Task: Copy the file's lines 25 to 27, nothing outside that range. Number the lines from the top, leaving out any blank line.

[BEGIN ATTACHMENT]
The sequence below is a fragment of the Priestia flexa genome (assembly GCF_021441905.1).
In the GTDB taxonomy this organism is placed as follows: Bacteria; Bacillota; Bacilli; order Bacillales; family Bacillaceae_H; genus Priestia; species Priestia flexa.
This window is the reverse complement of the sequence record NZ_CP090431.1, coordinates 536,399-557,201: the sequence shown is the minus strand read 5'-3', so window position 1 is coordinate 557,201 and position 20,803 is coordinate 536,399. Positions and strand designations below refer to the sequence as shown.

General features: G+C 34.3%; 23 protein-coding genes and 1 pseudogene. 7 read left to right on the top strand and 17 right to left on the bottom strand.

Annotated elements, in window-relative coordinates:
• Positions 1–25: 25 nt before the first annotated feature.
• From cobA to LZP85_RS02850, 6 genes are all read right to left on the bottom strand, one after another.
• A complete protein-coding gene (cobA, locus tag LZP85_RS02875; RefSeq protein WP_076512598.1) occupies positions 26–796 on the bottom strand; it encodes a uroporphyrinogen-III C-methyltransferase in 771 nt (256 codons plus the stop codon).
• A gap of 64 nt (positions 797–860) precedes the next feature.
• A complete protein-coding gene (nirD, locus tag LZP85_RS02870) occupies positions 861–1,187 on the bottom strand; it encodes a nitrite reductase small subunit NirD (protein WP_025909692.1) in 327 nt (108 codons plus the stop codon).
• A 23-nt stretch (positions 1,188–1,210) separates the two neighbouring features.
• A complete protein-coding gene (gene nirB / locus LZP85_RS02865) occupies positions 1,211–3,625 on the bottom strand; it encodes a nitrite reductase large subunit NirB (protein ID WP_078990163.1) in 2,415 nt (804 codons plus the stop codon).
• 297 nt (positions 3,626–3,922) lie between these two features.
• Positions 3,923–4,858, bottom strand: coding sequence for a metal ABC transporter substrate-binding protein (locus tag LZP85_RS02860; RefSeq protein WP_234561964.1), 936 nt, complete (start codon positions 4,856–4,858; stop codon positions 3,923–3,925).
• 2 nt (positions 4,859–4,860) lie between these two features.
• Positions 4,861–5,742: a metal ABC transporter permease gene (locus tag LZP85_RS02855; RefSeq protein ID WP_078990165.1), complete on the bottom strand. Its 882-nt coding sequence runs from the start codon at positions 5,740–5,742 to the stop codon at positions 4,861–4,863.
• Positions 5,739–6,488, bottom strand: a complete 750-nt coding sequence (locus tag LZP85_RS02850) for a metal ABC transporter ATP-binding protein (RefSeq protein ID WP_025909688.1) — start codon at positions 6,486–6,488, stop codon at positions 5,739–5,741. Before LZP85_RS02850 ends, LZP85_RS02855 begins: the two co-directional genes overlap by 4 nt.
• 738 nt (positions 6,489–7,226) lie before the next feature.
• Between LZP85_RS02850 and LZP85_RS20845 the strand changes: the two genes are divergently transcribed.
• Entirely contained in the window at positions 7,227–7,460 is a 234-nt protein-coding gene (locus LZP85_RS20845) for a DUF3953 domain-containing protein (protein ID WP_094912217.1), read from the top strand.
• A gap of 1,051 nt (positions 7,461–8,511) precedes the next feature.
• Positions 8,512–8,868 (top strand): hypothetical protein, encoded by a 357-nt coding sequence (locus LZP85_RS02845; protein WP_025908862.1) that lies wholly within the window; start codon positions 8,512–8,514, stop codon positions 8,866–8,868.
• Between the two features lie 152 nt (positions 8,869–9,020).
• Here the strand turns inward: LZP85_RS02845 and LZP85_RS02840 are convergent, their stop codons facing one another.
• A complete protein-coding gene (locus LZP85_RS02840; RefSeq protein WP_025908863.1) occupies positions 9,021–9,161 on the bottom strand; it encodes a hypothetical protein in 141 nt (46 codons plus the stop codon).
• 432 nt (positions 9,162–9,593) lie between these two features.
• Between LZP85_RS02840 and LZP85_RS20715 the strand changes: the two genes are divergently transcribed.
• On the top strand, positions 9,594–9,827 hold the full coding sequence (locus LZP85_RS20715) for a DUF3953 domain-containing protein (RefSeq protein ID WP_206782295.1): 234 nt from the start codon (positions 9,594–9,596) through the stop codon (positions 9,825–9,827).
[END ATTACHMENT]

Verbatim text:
• A complete protein-coding gene (locus LZP85_RS02840; RefSeq protein WP_025908863.1) occupies positions 9,021–9,161 on the bottom strand; it encodes a hypothetical protein in 141 nt (46 codons plus the stop codon).
• 432 nt (positions 9,162–9,593) lie between these two features.
• Between LZP85_RS02840 and LZP85_RS20715 the strand changes: the two genes are divergently transcribed.